Not wishing to miss out on some good conditions, this morning I headed to the north end of the patch at Craster to do some seawatching from the car before work. There has been little opportunity for this, one of my favourite birding pastimes, this autumn.

In a buffeted 40 minutes I managed two patch year ticks - 3 Velvet Scoters and 4 Barnacle Geese plus 1 Sooty Shearwater, 2 Goldeneye, 3 Red throated Divers, 2 Purple Sandpipers amongst commoner species. I think it is still a bit too rough for a good passage, so maybe tomorrow will be better?

With the wind staying in the north east / eastern quarter until Monday at least, we might get a few more patch additions yet...I've already booked that day off work...

Monday, September 30, 2013

The one where...

I find a Pied Flycatcher.

Now before you poo-poo this lets see it in context. This is only my third Pied Flycatcher on the patch, and the first since 2010. Rarer than Yellow-browed Warbler, Pomarine Skua, Waxwing, Little Auk etc and equal to Barred Warbler and Osprey.

Yesterday morning I was out early to check the thick wooded cover at the Craster Arnold Reserve, the northern end of my Patch challenge patch (?). It was clear and calm early on and the grass silver with dew. The sun later became warm and a lot of birds were calling and flickering about in dense sallows and sycamores.

The first bird I got on to was a bright little Yellow-browed Warbler, followed by a Lesser Whitethroat, that came up from a ditch calling. Chiffchaffs and Robins seemed to be all over and 3 male Blackcaps added variety. Then a call from higher up the bank made me stop and listen. Now, I often get Pied Fly and Redstart mixed up as I only see them infrequently but knew this was one or the other. Its 'sweet sack' 'sweet sack' tone seemed very active moving from tree to tree quite high up. It took me the best part of an hour before the bird finally came into view and showed well in full agitated wing-flicking mode.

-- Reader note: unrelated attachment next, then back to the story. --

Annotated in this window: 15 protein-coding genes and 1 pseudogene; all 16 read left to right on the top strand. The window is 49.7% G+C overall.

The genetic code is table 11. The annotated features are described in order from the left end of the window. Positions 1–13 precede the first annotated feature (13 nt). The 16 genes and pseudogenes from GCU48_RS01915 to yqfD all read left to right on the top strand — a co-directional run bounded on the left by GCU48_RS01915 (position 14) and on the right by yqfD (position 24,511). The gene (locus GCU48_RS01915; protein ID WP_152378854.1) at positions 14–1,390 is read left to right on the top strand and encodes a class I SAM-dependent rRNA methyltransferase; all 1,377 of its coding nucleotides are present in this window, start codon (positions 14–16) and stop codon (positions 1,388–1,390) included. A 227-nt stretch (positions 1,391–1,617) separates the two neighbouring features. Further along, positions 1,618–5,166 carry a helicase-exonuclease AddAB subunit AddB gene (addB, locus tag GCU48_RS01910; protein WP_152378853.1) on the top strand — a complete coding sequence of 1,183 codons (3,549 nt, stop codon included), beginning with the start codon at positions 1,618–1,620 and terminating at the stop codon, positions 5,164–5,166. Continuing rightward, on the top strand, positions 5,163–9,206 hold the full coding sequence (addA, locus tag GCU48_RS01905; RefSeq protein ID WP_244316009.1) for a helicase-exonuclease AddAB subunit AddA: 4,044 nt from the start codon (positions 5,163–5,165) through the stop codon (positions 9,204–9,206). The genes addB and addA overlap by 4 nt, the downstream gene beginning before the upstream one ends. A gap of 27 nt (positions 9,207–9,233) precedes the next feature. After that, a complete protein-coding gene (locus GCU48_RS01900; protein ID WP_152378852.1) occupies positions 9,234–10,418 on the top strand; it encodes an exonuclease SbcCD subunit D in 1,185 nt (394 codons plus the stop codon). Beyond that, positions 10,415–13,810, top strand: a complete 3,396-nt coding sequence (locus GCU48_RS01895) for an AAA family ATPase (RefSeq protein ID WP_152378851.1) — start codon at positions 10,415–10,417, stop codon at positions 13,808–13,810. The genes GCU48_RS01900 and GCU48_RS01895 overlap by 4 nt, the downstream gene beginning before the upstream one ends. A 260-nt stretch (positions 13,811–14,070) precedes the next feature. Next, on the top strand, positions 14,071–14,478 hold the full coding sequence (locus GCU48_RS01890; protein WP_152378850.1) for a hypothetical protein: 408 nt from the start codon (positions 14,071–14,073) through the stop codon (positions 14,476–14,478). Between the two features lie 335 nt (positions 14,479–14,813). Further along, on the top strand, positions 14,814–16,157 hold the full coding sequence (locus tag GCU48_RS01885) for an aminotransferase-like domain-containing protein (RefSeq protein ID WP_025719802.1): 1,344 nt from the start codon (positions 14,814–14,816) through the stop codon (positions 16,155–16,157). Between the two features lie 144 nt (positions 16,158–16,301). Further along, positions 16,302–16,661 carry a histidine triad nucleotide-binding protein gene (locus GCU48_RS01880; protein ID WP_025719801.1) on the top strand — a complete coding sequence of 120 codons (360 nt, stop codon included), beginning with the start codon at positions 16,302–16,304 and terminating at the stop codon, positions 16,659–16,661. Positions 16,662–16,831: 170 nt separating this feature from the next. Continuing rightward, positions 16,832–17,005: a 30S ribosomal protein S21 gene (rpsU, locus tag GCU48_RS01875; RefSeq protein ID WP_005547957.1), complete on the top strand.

At least while I waited a Willow Tit kept me company.

Further along, a second calling Yellow-browed remained elusive and a steady high movement of Meadow Pipits and Skylarks flew south...

"Oh Evie, do come quick and bring your gun, there's a dear little Piedy Fly on the lighthouse wall..."
Miss Leonora Rintoul, Isle of May...

Saturday, September 28, 2013

Eastern Promise...